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Research Groups

Jonas Broman, Ph.D.

Jonas Broman

Jonas Broman, Ph.D.

Research Focus

Signals about painful stimuli are transmitted in synapses between peripheral nociceptors and neurons in the superficial dorsal horn. A strengthening of these synapses is believed to be an important contributing factor in many pain states. An increased efficacy of pain synapses can be observed following intense noxious stimulation, and is probably achieved through a mechanism similar to LTP in certain hippocampal synapses. However, the molecular mechanisms and synaptic modifications behind the increased synaptic strength are yet poorly understood. This project aims at elucidating the molecular modifications that occur in pain synapses following intense noxious stimulation.

We use a model where anesthetized rats are given an injection of the irritant capsaicin in one of the hind paws. At specified times after the injection, the spinal cords of the rats are removed and processed for electron microscopy. The presence and amount of different molecules of interest in the pain synapses are examined using immunogold labeling. To detect changes in the amount of molecules in different synapse types, labeling data from the capsaicin-stimulated side of the spinal cord is compared with data from the non-stimulated side.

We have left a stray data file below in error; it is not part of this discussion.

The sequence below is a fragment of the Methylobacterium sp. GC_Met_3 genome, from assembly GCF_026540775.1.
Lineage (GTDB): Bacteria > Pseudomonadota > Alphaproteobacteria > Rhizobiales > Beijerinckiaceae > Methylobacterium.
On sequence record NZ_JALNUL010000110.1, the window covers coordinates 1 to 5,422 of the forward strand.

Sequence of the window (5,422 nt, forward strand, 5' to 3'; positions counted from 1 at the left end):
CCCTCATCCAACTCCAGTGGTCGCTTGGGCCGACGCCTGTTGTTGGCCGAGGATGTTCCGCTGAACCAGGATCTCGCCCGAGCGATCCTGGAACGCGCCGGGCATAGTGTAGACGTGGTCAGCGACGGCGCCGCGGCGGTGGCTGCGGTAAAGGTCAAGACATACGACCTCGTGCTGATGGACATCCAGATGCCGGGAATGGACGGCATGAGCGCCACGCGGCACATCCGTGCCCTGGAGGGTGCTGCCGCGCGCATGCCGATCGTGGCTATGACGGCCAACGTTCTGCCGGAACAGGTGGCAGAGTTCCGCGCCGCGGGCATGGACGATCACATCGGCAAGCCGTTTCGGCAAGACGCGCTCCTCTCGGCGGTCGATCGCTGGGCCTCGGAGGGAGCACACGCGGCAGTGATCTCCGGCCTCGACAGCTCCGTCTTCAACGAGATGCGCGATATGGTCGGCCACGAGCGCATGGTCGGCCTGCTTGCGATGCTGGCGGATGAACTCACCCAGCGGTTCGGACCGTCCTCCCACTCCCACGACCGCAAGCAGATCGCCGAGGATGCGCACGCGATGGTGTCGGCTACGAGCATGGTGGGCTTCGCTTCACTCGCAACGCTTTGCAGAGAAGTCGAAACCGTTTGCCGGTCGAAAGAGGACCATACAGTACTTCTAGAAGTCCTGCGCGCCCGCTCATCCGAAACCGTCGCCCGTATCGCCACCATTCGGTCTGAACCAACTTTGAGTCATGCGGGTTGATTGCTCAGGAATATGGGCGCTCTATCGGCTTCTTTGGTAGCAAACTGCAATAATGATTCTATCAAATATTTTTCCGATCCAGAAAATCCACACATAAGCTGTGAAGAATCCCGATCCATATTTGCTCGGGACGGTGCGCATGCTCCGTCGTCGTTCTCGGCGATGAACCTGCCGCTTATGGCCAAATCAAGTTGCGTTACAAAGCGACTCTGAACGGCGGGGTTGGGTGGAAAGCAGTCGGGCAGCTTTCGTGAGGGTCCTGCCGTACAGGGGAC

Changes in the efficacy of pain synapses is presumably involved in the mechanism behind states of longstanding and severe pain. Knowledge of the molecular mechanisms behind such changes could point to ways to interfere with the development of chronic pain disorders.

Selected Publications

Larsson M, Broman J

Pathway-specific bidirectional regulation of CaMKII at spinal nociceptive synapses following acute noxious stimulation.

Journal of Neuroscience 26: 4198-4205, 2006

Larsson M, Broman J

Different basal levels of CaMKII phosphorylated at Thr286/287 at nociceptive and low threshold primary afferent synapses.

European Journal of Neuroscience 21: 2445-2458, 2005

Persson S, Broman J

Glutamate, but not aspartate, is enriched in trigeminothalamic tract terminals and associated with their synaptic vesicles in the rat nucleus submedius.

Experimental Brain Research 157: 152-161, 2004

Larsson M, Persson S, Ottersen OP, Broman J

Quantitative analysis of immunogold labeling indicates low levels and non-vesicular localization of L-aspartate in rat primary afferent terminals.

Journal of Comparative Neurology 430: 147-159, 2001

Broman J, Anderson S, Ottersen OP

Enrichment of glutamate-like immunoreactivity in primary afferent terminals throughout the spinal cord dorsal horn.

European Journal of Neuroscience 5: 1050-1061, 1993

Professor Jonas Broman

08-524 866 48
Department of Neuroscience
Karolinska Institutet
Retzius väg 8
S-17177 Stockholm, Sweden